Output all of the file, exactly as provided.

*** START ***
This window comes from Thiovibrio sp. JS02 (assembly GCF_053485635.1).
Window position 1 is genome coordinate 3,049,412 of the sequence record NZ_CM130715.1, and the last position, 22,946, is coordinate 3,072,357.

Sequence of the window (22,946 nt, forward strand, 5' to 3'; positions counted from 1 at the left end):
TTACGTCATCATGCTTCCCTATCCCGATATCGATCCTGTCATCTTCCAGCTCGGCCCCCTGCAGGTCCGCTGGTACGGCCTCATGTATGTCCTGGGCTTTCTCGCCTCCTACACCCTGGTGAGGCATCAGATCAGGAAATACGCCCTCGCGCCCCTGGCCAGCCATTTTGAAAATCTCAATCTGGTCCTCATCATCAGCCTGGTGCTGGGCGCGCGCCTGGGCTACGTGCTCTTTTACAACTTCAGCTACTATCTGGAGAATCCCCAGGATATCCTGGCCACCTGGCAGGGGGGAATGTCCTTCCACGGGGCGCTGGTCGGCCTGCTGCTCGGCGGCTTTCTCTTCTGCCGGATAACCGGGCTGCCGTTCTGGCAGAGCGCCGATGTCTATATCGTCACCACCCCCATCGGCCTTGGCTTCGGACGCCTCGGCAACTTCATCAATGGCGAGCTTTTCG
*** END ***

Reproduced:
This window comes from Thiovibrio sp. JS02 (assembly GCF_053485635.1).
Window position 1 is genome coordinate 3,049,412 of the sequence record NZ_CM130715.1, and the last position, 22,946, is coordinate 3,072,357.

Sequence of the window (22,946 nt, forward strand, 5' to 3'; positions counted from 1 at the left end):
TTACGTCATCATGCTTCCCTATCCCGATATCGATCCTGTCATCTTCCAGCTCGGCCCCCTGCAGGTCCGCTGGTACGGCCTCATGTATGTCCTGGGCTTTCTCGCCTCCTACACCCTGGTGAGGCATCAGATCAGGAAATACGCCCTCGCGCCCCTGGCCAGCCATTTTGAAAATCTCAATCTGGTCCTCATCATCAGCCTGGTGCTGGGCGCGCGCCTGGGCTACGTGCTCTTTTACAACTTCAGCTACTATCTGGAGAATCCCCAGGATATCCTGGCCACCTGGCAGGGGGGAATGTCCTTCCACGGGGCGCTGGTCGGCCTGCTGCTCGGCGGCTTTCTCTTCTGCCGGATAACCGGGCTGCCGTTCTGGCAGAGCGCCGATGTCTATATCGTCACCACCCCCATCGGCCTTGGCTTCGGACGCCTCGGCAACTTCATCAATGGCGAGCTTTTCG